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Managing design project flows in design office.

PHD Director : Eric Blanco   -   MCF HDR - GSCOP - Grenoble INP Industrial Engineering

Co-director : Jean Philippe Gayon professor - LIMOS / ISIMA Université Clermont Auvergne

Co-advisor : Pierre Chévrier   Associate professor from industry

PhD School : IMEP 2

Start date : Sept 2018


Keys words  :

1 -   Product Development                                      2 - Queuing  theory     

3 -  Behavioral operations                                       4 -  operations management

5 -  Project management                                          6 - lean engineering

 

Thesis  overview :

Performance of design processes and engineering project is a stake and challenge in many industries.  Design office Managers have to warranty project to be on time while resources are limited, uncertainty is very high.

Added value on project had been shown to be limited to 10 to 15% of time project delivery (Oehmen & Rebentisch 2010). These figures highlight that major productivity improvements are possible. New organization as lean development practices had been implemented to tackle these challenges (Khan et al. 2013; Morgan & Liker 2006; Reinertsen 2009). Among possible actions, multi skilled designers, short feedback, limited project portfolio, rapid prototyping are recommended by literature (Reinertsen 2009; Mascitelli 2011). But design office manager have no tools to simulate or evaluate expected performance and to support them in decision making which can fit with their specific context.

Within academic literature, constraint theory had been used in project management to improve project performance (Leach 1999; Newbold 1998) but has not lead to decision support tools. Recently new approaches had shown the potential of manufacturing simulation models like queuing theory to simulate and describe impact of organizations in projects (Beauregard et al. 2016; Bai et al. 2015). But these models don’t take into account the designer’s behavior which is critical in the case of engineering projects. Bendoly et al (2010) highlight that operations management simulations poorly integrate human behavior in the models whereas knowledge from cognitive or social sciences are available. In design project management for example impact of multitasking and interruptions (Mark et al 2008) , or Parkinson law (newbold1998) had been proven to be of importance. Such models can be integrated in behavioral operations. The objective of this Phd is to propose decision support tools and models integrating designer’s behavior for managers to optimize projects organizations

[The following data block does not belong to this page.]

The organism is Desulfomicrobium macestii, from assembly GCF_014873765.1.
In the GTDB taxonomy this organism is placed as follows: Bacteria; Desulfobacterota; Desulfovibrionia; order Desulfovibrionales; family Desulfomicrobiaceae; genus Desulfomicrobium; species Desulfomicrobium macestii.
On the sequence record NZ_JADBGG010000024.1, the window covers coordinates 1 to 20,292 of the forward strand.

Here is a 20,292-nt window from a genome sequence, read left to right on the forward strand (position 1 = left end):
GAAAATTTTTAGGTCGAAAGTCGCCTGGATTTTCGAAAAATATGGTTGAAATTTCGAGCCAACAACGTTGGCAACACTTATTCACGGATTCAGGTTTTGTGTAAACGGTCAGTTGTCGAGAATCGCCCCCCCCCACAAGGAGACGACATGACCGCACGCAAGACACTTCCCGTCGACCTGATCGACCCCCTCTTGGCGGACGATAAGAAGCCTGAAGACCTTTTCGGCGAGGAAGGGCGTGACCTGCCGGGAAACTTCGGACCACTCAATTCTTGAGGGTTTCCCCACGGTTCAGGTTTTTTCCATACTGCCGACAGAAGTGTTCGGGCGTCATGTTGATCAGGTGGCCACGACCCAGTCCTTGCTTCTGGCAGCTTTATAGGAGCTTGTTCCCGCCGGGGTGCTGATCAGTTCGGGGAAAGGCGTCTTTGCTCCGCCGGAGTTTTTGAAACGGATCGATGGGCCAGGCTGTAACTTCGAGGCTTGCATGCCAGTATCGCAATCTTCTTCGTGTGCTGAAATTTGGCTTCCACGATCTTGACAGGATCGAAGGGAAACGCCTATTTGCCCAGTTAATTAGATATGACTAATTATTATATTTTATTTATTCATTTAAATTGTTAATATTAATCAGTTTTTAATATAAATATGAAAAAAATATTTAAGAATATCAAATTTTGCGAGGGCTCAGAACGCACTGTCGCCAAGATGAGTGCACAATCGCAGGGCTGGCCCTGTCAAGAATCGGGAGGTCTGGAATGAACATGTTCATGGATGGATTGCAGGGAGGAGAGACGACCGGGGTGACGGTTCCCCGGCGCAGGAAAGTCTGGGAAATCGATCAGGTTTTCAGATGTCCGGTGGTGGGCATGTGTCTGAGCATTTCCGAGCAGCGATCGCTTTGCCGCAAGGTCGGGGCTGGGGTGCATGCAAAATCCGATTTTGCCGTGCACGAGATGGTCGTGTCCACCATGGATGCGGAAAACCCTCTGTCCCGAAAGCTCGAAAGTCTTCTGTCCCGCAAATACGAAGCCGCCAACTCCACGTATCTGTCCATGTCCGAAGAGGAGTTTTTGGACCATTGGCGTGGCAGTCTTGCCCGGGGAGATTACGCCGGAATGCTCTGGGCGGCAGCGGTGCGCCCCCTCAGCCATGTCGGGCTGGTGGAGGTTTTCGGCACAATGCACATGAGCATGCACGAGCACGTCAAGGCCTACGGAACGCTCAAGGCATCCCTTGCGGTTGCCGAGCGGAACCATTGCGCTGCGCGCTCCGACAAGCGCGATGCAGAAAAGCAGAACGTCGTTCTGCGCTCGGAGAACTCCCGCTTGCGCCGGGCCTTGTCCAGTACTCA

This Phd Project will benefit from an interdisciplinary research team of advisors with simulation expertise and design organization and activity back ground. It will contribute to this emergent field of research with a high potential.

 

Bibliography

Anderson, N. et al., 2001. Handbook of Industrial, Work and Organizational Psychology. Personnel Psychology. Volume 1, SAGE Publications.

Bai, J., So, K.C. & Tang, C., 2015. A queueing model for managing small projects under uncertainties. European Journal of Operational Research, 253(3), pp.777–790. Available at: http://dx.doi.org/10.1016/j.ejor.2016.02.052.

Bakker, A.B. & Leiter, M.P., 2010. Work engagement A handbook of essential Theory and Research, Psychology Press.

Beauregard, Y. et al., 2016. Optimal utilisation level for lean product development in a multitasking context. International Journal of Production Research, 7543(March), pp.1–24.

Bendoly, E. et al., 2010. Bodies of knowledge for research in behavioral operations. Production and Operations Management, 19(4), pp.434–452.

Khan, M.S. et al., 2013. Towards lean product and process development. International Journal of Computer Integrated Manufacturing, 26(12), pp.1105–1116.

Leach, L.P., 1999. Critical chain project management improves project performance. Project Management Journal, 30(2), pp.39–51.

Mark, G., Gudith, D. & Klocke, U., 2008. The Cost of Interrupted Work : More Speed and Stress. In CHI 2008: Proceedings of the SIGCHI Conference on Human Factors in Computing Systems. pp. 107–110.

Mascitelli Ronald, 2011. Mastering Lean Product Development. A practical Event-Driven Process for Maximizing SPeed Profits, and Quality., Technology Perspectives.

Morgan, J.M. & Liker, J.K., 2006. The Toyota Product Developement System: Integrating People Process and Technology, New York: Productivity press.

Newbold, R.C., 1998. Management in the Fast Lane Applying the Theory of Constraints, CRC press Taylor & Francis Group.

Oehmen, J. and Rebentisch, E., 2010a. Waste in Lean Product Development [online]. Cambridge, MA, The Lean Aerospace Initiative.

Reinertsen, D.G., 2009. The principles of Product Development Flow. Second Generation Lean Product Development., Celeritas Publishing.

 

Candidate Profile :

Degree in Industrial Engineering and Management, operations management with engineering background or equivalent.

Experiences in engineering projects within  industry will be a must (internship or others)

Programming skills, modeling and Simulation skills, queuing theory

Interest and/or experiences in interdisciplinary works with social sciences or cognitive sciences or psychology or cognitive ergonomics.

Dynamic

French speaker  : B2

English speaking  :   C1

 

Contacts :

Eric Blanco   -   MCF HC HDR

 Jean Philippe Gayon Prof LISMOS/ ISIMA Université Clermont Auvergne

 Pierre Chévrier   PAST GSCOP Génie industriel

Date of update March 19, 2018

Univ. Grenoble Alpes